By Abby Zimet at Commondreams.org
It’s tough, in this bleak, bloody, foreboding time, to hold onto and keep faith with Martin Luther King’s lofty vision of equality forged through non-violence. Still, we’re trying. For succor there is the memory of the blessed John Lewis, honored in a new biography, for whom “the fire never dimmed”; the words of King himself, who argued, “Only when it is dark enough, can you see the stars,” and the fierce Rev. William Barber, who rejects the revisionist “happy MLK” and vows to “reconsecrate” himself to the work at hand.
It soothes the spirit to see tribute paid to Rep. John Lewis, an “absolutely extraordinary human being” whose deep sense of egalitarianism, “confluence of Black Christianity and the teachings of Mahatma Gandhi, and engagement with every progressive cause elevated him to become the revered “Conscience of Congress.“John Lewis: In Search of the Beloved Communityby Raymond Arsenault, part of Yale University’s Black Lives series, recounts Lewis’ life from his hardscrabble start as the 10th child of poor farmers who at 11 preached to the family’s chickens and in his first protest tried to get a library card at the all-white library through organizing sit-ins at segregated lunch counters, becoming a Freedom Rider, helping found SNCC in 1963, and in 1965 giving “far and away the most radical speech” of the day as one of six organizers of the March on Washington. He was 25 when he led the Selma to Montgomery march with Rev. Hosea Williams; his fractured skull from truncheon-wielding troopers that Bloody Sunday was the first of over 40 beatings, arrests and jailings he survived over decades.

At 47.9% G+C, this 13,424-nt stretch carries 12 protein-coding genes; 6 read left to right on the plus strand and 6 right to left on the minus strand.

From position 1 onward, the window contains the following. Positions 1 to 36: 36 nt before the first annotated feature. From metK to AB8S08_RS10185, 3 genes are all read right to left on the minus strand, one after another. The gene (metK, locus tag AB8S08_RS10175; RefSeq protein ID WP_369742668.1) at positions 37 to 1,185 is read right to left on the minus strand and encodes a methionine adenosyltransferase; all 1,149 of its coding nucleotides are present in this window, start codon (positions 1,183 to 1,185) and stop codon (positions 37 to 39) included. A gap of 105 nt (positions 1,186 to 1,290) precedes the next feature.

The Edmund Pettus Bridge
He returned year after year to cross the Edmund Pettus Bridge, including in 2015 when he marched hand in hand with then-President Obama to mark the 50th anniversary of what became a seminal event in civil rights history. Into his 70s, through 17 terms representing Georgia in Congress, he kept fighting; near the end, he led a House sit-in to demand tougher gun controls, and the day before his final hospital stay he visited protesters at Black Lives Matter Plaza. Having first heard MLK Jr. on the radio as a teenager, Lewis remained a fervent believer in King’s vision of a just and equitable “Beloved Community.” Forgiveness, says Arsenault, was “the central theme of his life. He believed that you couldn’t let your enemies pull you down into the ditch with them – he gave everyone the benefit of the doubt.” At the same time, generations of young progressives, including the Tennessee 3’s Justin Jones – heeded his defiant call to follow him into “good trouble.” Speak up, speak out, get in the way,” he told them. “Get in good trouble, necessary trouble, and help redeem the soul of America.”
Rev. William Barber